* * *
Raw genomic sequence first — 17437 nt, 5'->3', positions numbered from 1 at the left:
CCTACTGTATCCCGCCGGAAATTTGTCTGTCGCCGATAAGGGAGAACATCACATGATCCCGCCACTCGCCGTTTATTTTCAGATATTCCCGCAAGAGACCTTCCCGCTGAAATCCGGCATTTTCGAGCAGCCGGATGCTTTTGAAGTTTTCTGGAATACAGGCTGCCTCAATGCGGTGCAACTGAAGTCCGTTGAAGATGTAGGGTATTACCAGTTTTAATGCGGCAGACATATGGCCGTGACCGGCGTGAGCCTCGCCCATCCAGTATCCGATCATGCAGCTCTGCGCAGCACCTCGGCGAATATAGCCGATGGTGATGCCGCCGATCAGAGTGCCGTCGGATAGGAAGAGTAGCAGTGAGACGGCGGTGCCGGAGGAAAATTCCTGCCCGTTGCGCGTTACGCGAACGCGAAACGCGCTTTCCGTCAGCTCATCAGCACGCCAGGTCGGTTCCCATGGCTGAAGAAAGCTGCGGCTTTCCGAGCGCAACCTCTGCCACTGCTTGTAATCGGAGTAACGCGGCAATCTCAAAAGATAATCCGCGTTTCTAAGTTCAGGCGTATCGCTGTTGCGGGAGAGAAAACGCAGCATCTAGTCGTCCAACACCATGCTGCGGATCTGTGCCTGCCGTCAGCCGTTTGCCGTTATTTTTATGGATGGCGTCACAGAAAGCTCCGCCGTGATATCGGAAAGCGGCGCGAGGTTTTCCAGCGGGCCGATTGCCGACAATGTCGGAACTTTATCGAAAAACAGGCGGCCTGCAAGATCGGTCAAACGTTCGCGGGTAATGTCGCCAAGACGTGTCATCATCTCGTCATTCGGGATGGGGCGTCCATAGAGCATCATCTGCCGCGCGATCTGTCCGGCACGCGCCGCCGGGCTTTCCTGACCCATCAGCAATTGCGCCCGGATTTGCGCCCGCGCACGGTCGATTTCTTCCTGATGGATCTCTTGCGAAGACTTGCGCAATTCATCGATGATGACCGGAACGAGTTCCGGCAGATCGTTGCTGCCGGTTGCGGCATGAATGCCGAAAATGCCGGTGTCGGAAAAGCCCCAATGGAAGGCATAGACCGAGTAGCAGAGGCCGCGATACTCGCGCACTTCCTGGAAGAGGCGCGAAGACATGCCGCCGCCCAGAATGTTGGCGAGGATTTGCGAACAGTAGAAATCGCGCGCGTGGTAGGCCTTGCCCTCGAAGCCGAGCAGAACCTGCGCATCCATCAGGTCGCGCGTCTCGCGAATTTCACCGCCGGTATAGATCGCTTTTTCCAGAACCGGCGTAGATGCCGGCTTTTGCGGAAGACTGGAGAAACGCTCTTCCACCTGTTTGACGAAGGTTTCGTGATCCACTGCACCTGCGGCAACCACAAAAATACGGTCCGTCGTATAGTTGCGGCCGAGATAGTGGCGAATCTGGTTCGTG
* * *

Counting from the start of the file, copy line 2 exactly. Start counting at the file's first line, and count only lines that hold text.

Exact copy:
CCTACTGTATCCCGCCGGAAATTTGTCTGTCGCCGATAAGGGAGAACATCACATGATCCCGCCACTCGCCGTTTATTTTCAGATATTCCCGCAAGAGACCTTCCCGCTGAAATCCGGCATTTTCGAGCAGCCGGATGCTTTTGAAGTTTTCTGGAATACAGGCTGCCTCAATGCGGTGCAACTGAAGTCCGTTGAAGATGTAGGGTATTACCAGTTTTAATGCGGCAGACATATGGCCGTGACCGGCGTGAGCCTCGCCCATCCAGTATCCGATCATGCAGCTCTGCGCAGCACCTCGGCGAATATAGCCGATGGTGATGCCGCCGATCAGAGTGCCGTCGGATAGGAAGAGTAGCAGTGAGACGGCGGTGCCGGAGGAAAATTCCTGCCCGTTGCGCGTTACGCGAACGCGAAACGCGCTTTCCGTCAGCTCATCAGCACGCCAGGTCGGTTCCCATGGCTGAAGAAAGCTGCGGCTTTCCGAGCGCAACCTCTGCCACTGCTTGTAATCGGAGTAACGCGGCAATCTCAAAAGATAATCCGCGTTTCTAAGTTCAGGCGTATCGCTGTTGCGGGAGAGAAAACGCAGCATCTAGTCGTCCAACACCATGCTGCGGATCTGTGCCTGCCGTCAGCCGTTTGCCGTTATTTTTATGGATGGCGTCACAGAAAGCTCCGCCGTGATATCGGAAAGCGGCGCGAGGTTTTCCAGCGGGCCGATTGCCGACAATGTCGGAACTTTATCGAAAAACAGGCGGCCTGCAAGATCGGTCAAACGTTCGCGGGTAATGTCGCCAAGACGTGTCATCATCTCGTCATTCGGGATGGGGCGTCCATAGAGCATCATCTGCCGCGCGATCTGTCCGGCACGCGCCGCCGGGCTTTCCTGACCCATCAGCAATTGCGCCCGGATTTGCGCCCGCGCACGGTCGATTTCTTCCTGATGGATCTCTTGCGAAGACTTGCGCAATTCATCGATGATGACCGGAACGAGTTCCGGCAGATCGTTGCTGCCGGTTGCGGCATGAATGCCGAAAATGCCGGTGTCGGAAAAGCCCCAATGGAAGGCATAGACCGAGTAGCAGAGGCCGCGATACTCGCGCACTTCCTGGAAGAGGCGCGAAGACATGCCGCCGCCCAGAATGTTGGCGAGGATTTGCGAACAGTAGAAATCGCGCGCGTGGTAGGCCTTGCCCTCGAAGCCGAGCAGAACCTGCGCATCCATCAGGTCGCGCGTCTCGCGAATTTCACCGCCGGTATAGATCGCTTTTTCCAGAACCGGCGTAGATGCCGGCTTTTGCGGAAGACTGGAGAAACGCTCTTCCACCTGTTTGACGAAGGTTTCGTGATCCACTGCACCTGCGGCAACCACAAAAATACGGTCCGTCGTATAGTTGCGGCCGAGATAGTGGCGAATCTGGTTCGTG